The Toll of High Stakes Tests on Non-Traditional Learners

This guest post by Bobbi Snow, co-founder of The Community Public Charter School in Charlottesville, VA, exposes the impact high stakes testing has her school’s neuro-diverse students and the teachers who work with them. It was originally published on Washington Post’s Answer Sheet blog

Exam

He was already exhausted and had 58 questions to go. On the second problem of the 8th grade math exam he was stuck for almost 30 minutes.  This is the state standardized test given to all 8th graders in Virginia. Jim is a visual learner and needed to draw the answers for each possible option. Pausing a moment Jim reached into his snack bag and announced “Help me out here Pringles.”  Turning to me he commented, “I hear salt helps the brain.” I smiled.

I was drained watching Jim’s agony, as he thought out every problem and bounced from question to question.  But if I was drained, Jim was miserable.  He wanted to do well.  He stayed at it for five hours. The computer doesn’t fit Jim’s style of learning or showing what he knows. He is a hands-on, multitasking young man who likes to verbalize aloud what he thinks and figure out multiple solutions. He is an outside-the-box big thinker.

Melissa had a similar experience taking her SOL test.  Melissa thinks like an artist and has the kinds of skills we will need in this  century.  She asks questions that connect to other questions and has trouble with information that is separated into decompartmentalized chunks.  She just kept drifting off the test into some other world more interesting to Melissa.  She tried to engage me in pondering some of these bigger interesting questions but I am a seasoned proctor and I gave my Buddha look and reminded her I could not have discussions during the testing.  I brought my sewing in to establish a calm environment and stitched away.  In the middle of the test Melissa said in a panic, “What if I fail this?”  My heart felt touched knowing how scared she was at that moment. She returned to the test muttering, “This is a disaster.”

These are two students who do their work, have good analytical skills, and an intense desire to do well in school.  Their families support them to use their minds well. Teachers did adequate review and they were well prepared for the tests. They both felt like terrible failures. So many of their peers felt the same.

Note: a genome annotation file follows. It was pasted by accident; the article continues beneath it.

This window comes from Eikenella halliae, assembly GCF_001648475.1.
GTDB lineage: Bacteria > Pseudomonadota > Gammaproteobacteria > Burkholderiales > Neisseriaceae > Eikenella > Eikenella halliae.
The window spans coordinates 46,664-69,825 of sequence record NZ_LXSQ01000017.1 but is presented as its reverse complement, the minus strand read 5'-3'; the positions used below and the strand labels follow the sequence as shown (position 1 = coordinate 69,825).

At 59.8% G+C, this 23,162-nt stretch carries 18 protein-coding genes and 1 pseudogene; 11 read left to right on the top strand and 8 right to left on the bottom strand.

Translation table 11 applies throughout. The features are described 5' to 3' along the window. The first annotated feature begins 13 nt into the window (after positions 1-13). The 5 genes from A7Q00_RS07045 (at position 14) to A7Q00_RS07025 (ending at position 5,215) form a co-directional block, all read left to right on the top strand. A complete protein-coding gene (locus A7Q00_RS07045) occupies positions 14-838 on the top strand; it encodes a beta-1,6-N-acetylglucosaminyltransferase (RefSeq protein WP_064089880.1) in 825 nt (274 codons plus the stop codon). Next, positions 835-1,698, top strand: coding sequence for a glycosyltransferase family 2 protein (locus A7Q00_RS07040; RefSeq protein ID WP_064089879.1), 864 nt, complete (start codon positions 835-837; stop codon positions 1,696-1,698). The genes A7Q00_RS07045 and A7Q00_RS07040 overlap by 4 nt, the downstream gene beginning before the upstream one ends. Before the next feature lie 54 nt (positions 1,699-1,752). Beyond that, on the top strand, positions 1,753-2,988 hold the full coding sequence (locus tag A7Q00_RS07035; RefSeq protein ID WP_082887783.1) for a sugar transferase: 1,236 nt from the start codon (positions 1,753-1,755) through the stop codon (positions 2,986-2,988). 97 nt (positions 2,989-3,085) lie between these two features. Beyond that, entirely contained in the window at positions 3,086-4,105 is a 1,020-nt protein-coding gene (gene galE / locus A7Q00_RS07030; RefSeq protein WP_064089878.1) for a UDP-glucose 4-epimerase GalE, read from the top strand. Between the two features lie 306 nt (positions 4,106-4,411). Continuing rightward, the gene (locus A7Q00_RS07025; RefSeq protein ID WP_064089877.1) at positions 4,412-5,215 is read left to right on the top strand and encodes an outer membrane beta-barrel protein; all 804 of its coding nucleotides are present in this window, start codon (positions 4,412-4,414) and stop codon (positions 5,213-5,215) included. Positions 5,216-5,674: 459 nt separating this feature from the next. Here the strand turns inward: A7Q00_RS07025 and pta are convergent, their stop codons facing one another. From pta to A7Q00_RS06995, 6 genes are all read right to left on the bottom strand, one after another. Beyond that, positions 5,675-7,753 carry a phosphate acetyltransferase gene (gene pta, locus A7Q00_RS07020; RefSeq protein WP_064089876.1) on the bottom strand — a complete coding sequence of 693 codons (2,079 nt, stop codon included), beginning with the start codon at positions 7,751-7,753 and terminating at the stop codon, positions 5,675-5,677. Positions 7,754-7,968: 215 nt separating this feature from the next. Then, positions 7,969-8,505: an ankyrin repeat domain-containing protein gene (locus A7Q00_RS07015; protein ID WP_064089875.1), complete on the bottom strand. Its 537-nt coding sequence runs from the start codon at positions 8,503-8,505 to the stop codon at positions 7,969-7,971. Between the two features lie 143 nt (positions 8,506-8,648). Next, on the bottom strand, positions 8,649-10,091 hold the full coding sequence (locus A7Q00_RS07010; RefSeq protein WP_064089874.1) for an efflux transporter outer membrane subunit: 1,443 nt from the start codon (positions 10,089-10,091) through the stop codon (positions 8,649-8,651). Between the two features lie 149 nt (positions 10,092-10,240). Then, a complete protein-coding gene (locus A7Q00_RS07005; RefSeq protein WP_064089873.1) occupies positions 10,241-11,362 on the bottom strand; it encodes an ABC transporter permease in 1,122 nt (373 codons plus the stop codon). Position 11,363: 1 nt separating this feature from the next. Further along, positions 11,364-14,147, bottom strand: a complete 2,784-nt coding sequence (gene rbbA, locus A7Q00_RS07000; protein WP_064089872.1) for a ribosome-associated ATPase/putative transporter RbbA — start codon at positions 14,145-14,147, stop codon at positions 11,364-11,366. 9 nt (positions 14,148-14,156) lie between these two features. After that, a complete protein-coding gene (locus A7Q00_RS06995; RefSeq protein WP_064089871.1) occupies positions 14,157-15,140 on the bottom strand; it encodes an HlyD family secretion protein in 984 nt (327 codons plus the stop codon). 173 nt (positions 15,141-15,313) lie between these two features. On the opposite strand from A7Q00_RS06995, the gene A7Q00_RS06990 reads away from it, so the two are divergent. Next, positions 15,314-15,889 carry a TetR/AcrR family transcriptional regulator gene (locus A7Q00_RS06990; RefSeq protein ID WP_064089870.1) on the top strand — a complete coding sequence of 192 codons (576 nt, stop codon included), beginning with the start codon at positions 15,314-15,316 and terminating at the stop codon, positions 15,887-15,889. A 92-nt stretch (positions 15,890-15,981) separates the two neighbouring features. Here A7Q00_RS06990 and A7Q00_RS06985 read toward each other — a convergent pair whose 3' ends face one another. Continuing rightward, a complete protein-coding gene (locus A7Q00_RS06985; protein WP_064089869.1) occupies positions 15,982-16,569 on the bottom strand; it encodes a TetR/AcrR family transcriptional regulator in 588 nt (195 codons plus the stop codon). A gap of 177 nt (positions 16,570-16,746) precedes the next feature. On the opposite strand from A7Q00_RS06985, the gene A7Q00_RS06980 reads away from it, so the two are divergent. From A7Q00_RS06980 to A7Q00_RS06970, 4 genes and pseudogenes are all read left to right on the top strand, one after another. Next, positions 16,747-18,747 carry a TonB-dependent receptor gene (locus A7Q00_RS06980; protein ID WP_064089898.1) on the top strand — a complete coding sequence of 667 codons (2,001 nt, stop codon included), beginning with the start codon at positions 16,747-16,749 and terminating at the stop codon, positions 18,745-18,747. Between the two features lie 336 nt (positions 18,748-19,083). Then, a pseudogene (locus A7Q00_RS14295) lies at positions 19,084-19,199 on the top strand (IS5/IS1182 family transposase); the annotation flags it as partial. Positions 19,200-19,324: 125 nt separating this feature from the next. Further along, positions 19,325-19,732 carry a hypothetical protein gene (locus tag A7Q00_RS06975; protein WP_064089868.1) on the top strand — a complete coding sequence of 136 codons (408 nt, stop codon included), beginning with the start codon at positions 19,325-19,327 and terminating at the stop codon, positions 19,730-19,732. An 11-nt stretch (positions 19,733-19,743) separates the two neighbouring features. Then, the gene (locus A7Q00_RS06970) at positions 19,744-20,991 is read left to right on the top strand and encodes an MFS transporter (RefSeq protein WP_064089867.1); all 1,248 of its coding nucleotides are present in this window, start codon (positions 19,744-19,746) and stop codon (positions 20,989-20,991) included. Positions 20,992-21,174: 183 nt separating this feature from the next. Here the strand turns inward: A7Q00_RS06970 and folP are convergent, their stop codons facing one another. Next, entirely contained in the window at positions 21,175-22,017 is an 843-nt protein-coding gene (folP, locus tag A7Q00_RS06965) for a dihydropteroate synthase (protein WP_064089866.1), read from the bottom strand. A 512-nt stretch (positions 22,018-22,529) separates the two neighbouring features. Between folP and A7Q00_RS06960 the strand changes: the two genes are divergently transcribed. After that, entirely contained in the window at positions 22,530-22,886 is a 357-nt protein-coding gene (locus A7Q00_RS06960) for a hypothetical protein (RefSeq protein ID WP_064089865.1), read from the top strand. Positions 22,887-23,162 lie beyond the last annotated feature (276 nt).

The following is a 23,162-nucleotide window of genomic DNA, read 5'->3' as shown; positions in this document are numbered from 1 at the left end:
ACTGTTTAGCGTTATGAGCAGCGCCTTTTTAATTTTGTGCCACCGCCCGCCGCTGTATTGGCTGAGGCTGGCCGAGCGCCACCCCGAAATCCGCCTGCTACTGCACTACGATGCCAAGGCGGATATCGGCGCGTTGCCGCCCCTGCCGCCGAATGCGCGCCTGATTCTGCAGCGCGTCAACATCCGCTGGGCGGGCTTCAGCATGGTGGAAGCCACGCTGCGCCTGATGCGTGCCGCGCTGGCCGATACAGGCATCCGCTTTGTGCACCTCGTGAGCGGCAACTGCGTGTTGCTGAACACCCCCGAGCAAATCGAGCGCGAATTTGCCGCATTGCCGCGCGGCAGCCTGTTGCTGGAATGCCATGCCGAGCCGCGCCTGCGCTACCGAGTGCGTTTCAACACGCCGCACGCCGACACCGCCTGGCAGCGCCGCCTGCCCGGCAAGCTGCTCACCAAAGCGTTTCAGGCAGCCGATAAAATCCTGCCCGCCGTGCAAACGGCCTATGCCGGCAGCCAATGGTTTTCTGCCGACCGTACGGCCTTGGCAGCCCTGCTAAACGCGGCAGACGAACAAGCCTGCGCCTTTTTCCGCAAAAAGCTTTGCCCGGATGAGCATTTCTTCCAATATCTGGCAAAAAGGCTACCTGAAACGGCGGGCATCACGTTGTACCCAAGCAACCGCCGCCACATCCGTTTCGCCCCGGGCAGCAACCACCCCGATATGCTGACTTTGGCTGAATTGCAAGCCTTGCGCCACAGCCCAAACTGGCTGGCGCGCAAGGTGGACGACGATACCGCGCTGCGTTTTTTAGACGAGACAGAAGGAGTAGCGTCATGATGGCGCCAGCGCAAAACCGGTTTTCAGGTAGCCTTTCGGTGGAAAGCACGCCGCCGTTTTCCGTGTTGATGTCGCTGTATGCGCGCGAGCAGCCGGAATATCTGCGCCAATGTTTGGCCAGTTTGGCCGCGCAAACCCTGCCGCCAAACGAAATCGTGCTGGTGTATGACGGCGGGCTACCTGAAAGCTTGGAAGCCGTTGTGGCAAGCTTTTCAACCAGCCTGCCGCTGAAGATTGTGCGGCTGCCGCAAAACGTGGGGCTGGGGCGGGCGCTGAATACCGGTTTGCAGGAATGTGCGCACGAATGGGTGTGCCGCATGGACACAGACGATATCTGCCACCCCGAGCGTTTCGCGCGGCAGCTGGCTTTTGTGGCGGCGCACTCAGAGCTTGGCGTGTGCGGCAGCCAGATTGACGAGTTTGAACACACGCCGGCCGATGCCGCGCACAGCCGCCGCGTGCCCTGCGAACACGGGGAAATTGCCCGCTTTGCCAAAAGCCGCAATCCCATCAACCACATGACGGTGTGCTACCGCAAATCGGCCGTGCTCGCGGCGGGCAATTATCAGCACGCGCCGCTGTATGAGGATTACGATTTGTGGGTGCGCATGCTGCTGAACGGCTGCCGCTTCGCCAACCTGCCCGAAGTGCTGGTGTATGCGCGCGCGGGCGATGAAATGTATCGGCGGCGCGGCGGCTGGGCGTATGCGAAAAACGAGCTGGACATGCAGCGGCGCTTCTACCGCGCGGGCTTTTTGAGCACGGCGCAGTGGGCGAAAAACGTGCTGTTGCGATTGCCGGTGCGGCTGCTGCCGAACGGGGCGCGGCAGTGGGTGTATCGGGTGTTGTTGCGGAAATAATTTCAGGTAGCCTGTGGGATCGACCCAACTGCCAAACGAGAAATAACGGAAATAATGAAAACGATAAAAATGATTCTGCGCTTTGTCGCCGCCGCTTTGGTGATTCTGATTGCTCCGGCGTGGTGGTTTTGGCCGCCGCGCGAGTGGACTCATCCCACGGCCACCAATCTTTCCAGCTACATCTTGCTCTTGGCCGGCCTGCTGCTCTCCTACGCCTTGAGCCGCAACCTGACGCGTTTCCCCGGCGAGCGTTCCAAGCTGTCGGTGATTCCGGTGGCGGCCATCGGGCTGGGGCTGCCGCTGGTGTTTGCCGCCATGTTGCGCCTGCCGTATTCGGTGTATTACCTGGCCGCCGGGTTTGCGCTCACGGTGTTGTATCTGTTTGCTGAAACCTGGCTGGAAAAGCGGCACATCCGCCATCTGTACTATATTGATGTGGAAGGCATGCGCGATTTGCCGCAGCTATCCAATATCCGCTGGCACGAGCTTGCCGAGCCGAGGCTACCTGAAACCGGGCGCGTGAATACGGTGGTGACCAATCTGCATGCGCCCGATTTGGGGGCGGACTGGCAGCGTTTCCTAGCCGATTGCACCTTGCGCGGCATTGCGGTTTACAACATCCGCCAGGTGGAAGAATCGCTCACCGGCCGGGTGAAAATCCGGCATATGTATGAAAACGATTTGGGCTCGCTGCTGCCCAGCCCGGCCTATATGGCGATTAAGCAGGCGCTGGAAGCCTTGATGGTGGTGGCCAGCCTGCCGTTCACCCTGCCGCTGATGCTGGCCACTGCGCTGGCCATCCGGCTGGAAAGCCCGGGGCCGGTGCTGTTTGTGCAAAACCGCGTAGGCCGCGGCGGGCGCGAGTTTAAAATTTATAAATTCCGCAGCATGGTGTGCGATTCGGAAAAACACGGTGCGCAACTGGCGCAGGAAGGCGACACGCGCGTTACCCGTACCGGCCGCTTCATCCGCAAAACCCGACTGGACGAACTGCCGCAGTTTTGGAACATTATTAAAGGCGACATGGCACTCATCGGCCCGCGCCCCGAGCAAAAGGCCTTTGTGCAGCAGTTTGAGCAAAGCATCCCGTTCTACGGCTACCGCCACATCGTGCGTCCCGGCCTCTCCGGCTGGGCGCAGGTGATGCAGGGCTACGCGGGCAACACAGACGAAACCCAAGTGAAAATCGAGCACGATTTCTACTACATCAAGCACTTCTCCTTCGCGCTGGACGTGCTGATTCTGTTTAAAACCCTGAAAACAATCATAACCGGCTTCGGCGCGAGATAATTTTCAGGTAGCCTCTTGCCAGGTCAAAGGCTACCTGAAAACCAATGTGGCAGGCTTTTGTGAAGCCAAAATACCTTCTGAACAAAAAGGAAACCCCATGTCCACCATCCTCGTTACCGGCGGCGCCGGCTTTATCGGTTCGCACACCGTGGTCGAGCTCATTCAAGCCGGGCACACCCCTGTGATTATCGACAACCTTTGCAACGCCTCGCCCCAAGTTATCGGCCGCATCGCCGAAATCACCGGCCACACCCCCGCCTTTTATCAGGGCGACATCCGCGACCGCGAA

And so did I.  I know as a charter school we are being judged by the outside world to do well on high stakes testing.  The mission of our school is to help students who have been unsuccessful in their previous schools become thinkers and creative problem solvers.  Our goal is to prepare young people for the real world and as a public school we also accept the responsibility of preparing students for their testing lives.

But there are so many consequences that come with this acceptance.  One of our first year teachers reviewed the results of the writing tests and felt devastated by a few of her student’s scores. She felt that she had let them down by not preparing them well enough to pass. She sunk into her own feelings of failure as a teacher and considered shoring up the curriculum to be more aligned to the test.  This was because three perfectly wonderful students who are able thinkers and creative beyond what most adults we know could ever contribute to a conversation much less a class were deemed not worthy of scoring the necessary 400 points to pass the essay test. They were close. But no cigar. Was their prompt they were given too off target for their life experience?  Was it their anxiety that day that kept them from a good sequencing of ideas?  What exactly was their issue?

One test, one day of a test, made this gifted teacher second-guess her whole year of teaching.  How will it affect her next year when she has to make decisions about our arts infused project-based activities?  Will she want to reduce the class to worksheets and drill to review concepts and skills?

I believe in accountability and knowing what works for students to be successful. There are better ways than this one-size-fits-all testing to assess and record what students know.

As educators, are we seen as so limited that we cannot be trusted to create our own rigorous assessment tools and be judged by them?  Let us become the agents of our own work and design how to define mastery and be held accountable to our standards.  We will invest ourselves to figure out the mysteries of what a quality education means and can provide.  Until then we are held hostage to a system that is archaic, harmful for many students and teachers and missing an opportunity to involve local stakeholders in addressing the crisis in education.